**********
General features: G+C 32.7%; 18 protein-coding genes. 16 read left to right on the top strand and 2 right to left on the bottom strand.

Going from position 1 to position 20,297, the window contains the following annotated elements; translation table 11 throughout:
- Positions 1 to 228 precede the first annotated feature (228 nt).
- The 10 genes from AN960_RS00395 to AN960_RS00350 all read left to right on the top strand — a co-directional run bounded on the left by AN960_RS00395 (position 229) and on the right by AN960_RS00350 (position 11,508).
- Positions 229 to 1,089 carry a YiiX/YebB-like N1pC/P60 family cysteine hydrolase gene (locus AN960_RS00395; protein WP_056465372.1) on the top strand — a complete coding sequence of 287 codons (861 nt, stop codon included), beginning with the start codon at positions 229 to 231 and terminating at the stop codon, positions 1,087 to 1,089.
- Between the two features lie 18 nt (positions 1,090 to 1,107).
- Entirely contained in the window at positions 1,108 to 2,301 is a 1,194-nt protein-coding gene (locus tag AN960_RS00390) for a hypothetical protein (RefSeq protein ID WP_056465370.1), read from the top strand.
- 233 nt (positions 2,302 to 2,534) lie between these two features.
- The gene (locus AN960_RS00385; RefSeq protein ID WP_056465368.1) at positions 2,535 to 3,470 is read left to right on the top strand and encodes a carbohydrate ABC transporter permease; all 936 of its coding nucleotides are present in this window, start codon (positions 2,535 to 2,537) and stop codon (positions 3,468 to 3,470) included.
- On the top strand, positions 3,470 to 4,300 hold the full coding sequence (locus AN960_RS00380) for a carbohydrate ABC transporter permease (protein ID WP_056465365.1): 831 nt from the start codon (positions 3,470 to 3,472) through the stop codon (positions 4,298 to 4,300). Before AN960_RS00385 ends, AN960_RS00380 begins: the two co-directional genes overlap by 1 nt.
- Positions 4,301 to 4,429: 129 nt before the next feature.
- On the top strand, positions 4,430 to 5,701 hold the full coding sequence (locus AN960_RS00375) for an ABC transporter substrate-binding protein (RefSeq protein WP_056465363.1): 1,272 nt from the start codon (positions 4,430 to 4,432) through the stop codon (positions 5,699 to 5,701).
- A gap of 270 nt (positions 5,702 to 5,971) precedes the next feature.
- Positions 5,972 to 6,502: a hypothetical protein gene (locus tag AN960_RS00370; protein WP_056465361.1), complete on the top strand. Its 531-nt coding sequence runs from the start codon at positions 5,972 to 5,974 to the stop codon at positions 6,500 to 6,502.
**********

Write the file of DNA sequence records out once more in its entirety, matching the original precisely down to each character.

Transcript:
General features: G+C 32.7%; 18 protein-coding genes. 16 read left to right on the top strand and 2 right to left on the bottom strand.

Going from position 1 to position 20,297, the window contains the following annotated elements; translation table 11 throughout:
- Positions 1 to 228 precede the first annotated feature (228 nt).
- The 10 genes from AN960_RS00395 to AN960_RS00350 all read left to right on the top strand — a co-directional run bounded on the left by AN960_RS00395 (position 229) and on the right by AN960_RS00350 (position 11,508).
- Positions 229 to 1,089 carry a YiiX/YebB-like N1pC/P60 family cysteine hydrolase gene (locus AN960_RS00395; protein WP_056465372.1) on the top strand — a complete coding sequence of 287 codons (861 nt, stop codon included), beginning with the start codon at positions 229 to 231 and terminating at the stop codon, positions 1,087 to 1,089.
- Between the two features lie 18 nt (positions 1,090 to 1,107).
- Entirely contained in the window at positions 1,108 to 2,301 is a 1,194-nt protein-coding gene (locus tag AN960_RS00390) for a hypothetical protein (RefSeq protein ID WP_056465370.1), read from the top strand.
- 233 nt (positions 2,302 to 2,534) lie between these two features.
- The gene (locus AN960_RS00385; RefSeq protein ID WP_056465368.1) at positions 2,535 to 3,470 is read left to right on the top strand and encodes a carbohydrate ABC transporter permease; all 936 of its coding nucleotides are present in this window, start codon (positions 2,535 to 2,537) and stop codon (positions 3,468 to 3,470) included.
- On the top strand, positions 3,470 to 4,300 hold the full coding sequence (locus AN960_RS00380) for a carbohydrate ABC transporter permease (protein ID WP_056465365.1): 831 nt from the start codon (positions 3,470 to 3,472) through the stop codon (positions 4,298 to 4,300). Before AN960_RS00385 ends, AN960_RS00380 begins: the two co-directional genes overlap by 1 nt.
- Positions 4,301 to 4,429: 129 nt before the next feature.
- On the top strand, positions 4,430 to 5,701 hold the full coding sequence (locus AN960_RS00375) for an ABC transporter substrate-binding protein (RefSeq protein WP_056465363.1): 1,272 nt from the start codon (positions 4,430 to 4,432) through the stop codon (positions 5,699 to 5,701).
- A gap of 270 nt (positions 5,702 to 5,971) precedes the next feature.
- Positions 5,972 to 6,502: a hypothetical protein gene (locus tag AN960_RS00370; protein WP_056465361.1), complete on the top strand. Its 531-nt coding sequence runs from the start codon at positions 5,972 to 5,974 to the stop codon at positions 6,500 to 6,502.